Galápagos upwelling driven by localized wind–front interactions

Alexander Forryan, Alberto C. Naveira Garabato, Clément Vic, A. J.George Nurser, Alexander R. Hearn

Research output: Contribution to journalArticlepeer-review

16 Scopus citations


The Galápagos archipelago, rising from the eastern equatorial Pacific Ocean some 900 km off the South American mainland, hosts an iconic and globally significant biological hotspot. The islands are renowned for their unique wealth of endemic species, which inspired Charles Darwin’s theory of evolution and today underpins one of the largest UNESCO World Heritage Sites and Marine Reserves on Earth. The regional ecosystem is sustained by strongly seasonal oceanic upwelling events—upward surges of cool, nutrient-rich deep waters that fuel the growth of the phytoplankton upon which the entire ecosystem thrives. Yet despite its critical life-supporting role, the upwelling’s controlling factors remain undetermined. Here, we use a realistic model of the regional ocean circulation to show that the intensity of upwelling is governed by local northward winds, which generate vigorous submesoscale circulations at upper-ocean fronts to the west of the islands. These submesoscale flows drive upwelling of interior waters into the surface mixed layer. Our findings thus demonstrate that Galápagos upwelling is controlled by highly localized atmosphere–ocean interactions, and call for a focus on these processes in assessing and mitigating the regional ecosystem’s vulnerability to 21st-century climate change.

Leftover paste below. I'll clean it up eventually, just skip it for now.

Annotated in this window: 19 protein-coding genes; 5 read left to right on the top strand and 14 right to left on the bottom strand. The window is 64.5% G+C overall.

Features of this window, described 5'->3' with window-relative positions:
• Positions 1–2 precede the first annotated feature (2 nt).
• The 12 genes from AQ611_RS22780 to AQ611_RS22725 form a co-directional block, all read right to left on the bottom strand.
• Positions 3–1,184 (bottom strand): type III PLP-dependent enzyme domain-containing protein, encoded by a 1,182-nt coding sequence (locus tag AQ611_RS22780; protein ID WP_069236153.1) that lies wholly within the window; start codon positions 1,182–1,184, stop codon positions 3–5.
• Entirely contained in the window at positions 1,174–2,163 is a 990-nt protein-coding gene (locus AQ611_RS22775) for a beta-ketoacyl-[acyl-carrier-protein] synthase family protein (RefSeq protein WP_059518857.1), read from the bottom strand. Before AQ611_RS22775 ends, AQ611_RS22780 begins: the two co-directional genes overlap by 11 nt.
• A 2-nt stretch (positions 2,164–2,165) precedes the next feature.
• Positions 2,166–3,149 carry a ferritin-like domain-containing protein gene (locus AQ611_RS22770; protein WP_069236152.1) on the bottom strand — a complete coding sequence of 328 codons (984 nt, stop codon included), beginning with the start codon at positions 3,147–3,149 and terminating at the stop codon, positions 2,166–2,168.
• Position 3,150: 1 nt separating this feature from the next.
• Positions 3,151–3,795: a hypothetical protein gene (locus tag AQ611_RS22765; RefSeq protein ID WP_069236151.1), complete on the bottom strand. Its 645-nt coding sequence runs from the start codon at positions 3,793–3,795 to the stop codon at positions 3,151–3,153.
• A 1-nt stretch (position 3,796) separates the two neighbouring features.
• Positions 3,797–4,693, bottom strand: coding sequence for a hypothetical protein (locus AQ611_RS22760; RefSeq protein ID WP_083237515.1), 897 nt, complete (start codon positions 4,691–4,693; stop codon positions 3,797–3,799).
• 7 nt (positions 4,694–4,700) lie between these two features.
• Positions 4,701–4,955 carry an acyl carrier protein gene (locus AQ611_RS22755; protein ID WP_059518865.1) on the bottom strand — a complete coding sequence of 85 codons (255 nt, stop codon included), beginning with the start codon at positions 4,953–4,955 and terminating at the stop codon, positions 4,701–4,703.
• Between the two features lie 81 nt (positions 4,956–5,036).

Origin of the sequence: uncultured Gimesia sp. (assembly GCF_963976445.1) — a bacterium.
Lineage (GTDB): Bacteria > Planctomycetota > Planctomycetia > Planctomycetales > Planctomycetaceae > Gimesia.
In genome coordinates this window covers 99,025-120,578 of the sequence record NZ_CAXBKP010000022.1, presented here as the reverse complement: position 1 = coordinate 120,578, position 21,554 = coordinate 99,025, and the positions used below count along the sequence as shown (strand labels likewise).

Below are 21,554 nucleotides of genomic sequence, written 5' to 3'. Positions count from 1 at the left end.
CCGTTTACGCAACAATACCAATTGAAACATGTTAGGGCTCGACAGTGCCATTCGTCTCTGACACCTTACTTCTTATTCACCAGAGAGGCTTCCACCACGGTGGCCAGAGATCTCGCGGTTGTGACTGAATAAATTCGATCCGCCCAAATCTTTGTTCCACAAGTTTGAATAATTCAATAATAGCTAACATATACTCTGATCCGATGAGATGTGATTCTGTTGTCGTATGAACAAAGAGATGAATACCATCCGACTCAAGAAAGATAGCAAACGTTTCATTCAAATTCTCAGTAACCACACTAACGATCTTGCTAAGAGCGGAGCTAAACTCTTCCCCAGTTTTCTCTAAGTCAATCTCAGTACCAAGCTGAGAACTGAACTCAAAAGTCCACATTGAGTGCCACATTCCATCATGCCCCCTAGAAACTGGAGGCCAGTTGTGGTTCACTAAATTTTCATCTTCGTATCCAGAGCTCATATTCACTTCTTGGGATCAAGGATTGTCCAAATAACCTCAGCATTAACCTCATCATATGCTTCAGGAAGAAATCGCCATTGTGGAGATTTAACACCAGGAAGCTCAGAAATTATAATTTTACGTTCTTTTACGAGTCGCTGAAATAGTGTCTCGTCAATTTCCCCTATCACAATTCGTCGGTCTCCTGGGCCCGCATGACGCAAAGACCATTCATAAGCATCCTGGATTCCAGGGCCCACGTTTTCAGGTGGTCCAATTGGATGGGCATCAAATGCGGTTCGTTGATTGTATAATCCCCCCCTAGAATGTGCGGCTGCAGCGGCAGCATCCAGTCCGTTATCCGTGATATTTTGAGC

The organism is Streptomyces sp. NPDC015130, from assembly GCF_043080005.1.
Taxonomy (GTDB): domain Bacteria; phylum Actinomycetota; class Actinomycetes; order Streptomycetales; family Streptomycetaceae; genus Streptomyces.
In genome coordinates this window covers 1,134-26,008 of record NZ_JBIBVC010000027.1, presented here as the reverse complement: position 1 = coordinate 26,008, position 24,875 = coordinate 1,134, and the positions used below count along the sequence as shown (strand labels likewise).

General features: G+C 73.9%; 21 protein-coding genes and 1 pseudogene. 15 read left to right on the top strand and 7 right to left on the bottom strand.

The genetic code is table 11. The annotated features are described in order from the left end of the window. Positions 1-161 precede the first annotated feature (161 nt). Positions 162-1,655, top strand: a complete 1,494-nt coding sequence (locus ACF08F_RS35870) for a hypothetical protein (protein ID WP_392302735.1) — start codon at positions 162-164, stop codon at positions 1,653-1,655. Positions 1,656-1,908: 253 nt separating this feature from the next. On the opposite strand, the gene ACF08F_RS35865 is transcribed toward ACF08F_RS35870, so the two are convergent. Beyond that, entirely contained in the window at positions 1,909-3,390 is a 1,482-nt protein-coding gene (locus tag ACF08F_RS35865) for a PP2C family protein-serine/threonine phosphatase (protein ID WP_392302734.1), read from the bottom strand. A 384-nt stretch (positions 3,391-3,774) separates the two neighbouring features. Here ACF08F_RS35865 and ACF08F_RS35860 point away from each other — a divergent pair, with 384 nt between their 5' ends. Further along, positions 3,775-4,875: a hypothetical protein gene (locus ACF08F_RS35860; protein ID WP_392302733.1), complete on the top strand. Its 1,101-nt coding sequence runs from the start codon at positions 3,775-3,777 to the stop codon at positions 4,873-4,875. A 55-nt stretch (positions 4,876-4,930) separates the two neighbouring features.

Original languageEnglish
Article number1277
JournalScientific Reports
Issue number1
StatePublished - Dec 2021


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